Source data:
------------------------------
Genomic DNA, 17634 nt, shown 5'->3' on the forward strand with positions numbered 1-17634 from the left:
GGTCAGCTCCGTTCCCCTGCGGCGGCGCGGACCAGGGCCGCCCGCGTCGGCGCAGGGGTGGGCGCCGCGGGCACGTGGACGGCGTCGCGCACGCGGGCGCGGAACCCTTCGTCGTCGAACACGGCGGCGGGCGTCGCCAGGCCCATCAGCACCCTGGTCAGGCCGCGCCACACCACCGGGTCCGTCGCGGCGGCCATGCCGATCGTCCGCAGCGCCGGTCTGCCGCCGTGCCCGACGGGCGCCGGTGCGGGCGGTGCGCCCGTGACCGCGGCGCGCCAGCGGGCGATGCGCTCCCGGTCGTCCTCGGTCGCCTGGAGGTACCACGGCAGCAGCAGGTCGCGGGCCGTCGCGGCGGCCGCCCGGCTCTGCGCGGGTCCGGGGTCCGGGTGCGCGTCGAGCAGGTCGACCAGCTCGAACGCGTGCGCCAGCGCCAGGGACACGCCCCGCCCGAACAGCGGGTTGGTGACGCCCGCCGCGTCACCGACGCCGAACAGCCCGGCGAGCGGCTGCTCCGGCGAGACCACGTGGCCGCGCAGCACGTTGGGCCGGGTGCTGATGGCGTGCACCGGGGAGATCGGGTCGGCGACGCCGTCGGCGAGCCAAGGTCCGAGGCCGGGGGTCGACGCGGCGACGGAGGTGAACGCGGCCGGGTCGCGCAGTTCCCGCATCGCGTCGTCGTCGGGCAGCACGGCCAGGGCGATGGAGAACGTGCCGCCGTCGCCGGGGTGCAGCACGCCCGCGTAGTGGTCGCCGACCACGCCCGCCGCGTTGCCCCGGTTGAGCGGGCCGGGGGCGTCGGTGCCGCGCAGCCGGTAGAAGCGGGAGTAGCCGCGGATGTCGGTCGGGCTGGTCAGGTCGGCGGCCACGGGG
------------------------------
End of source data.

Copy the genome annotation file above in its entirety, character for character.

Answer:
Genomic DNA, 17634 nt, shown 5'->3' on the forward strand with positions numbered 1-17634 from the left:
GGTCAGCTCCGTTCCCCTGCGGCGGCGCGGACCAGGGCCGCCCGCGTCGGCGCAGGGGTGGGCGCCGCGGGCACGTGGACGGCGTCGCGCACGCGGGCGCGGAACCCTTCGTCGTCGAACACGGCGGCGGGCGTCGCCAGGCCCATCAGCACCCTGGTCAGGCCGCGCCACACCACCGGGTCCGTCGCGGCGGCCATGCCGATCGTCCGCAGCGCCGGTCTGCCGCCGTGCCCGACGGGCGCCGGTGCGGGCGGTGCGCCCGTGACCGCGGCGCGCCAGCGGGCGATGCGCTCCCGGTCGTCCTCGGTCGCCTGGAGGTACCACGGCAGCAGCAGGTCGCGGGCCGTCGCGGCGGCCGCCCGGCTCTGCGCGGGTCCGGGGTCCGGGTGCGCGTCGAGCAGGTCGACCAGCTCGAACGCGTGCGCCAGCGCCAGGGACACGCCCCGCCCGAACAGCGGGTTGGTGACGCCCGCCGCGTCACCGACGCCGAACAGCCCGGCGAGCGGCTGCTCCGGCGAGACCACGTGGCCGCGCAGCACGTTGGGCCGGGTGCTGATGGCGTGCACCGGGGAGATCGGGTCGGCGACGCCGTCGGCGAGCCAAGGTCCGAGGCCGGGGGTCGACGCGGCGACGGAGGTGAACGCGGCCGGGTCGCGCAGTTCCCGCATCGCGTCGTCGTCGGGCAGCACGGCCAGGGCGATGGAGAACGTGCCGCCGTCGCCGGGGTGCAGCACGCCCGCGTAGTGGTCGCCGACCACGCCCGCCGCGTTGCCCCGGTTGAGCGGGCCGGGGGCGTCGGTGCCGCGCAGCCGGTAGAAGCGGGAGTAGCCGCGGATGTCGGTCGGGCTGGTCAGGTCGGCGGCCACGGGG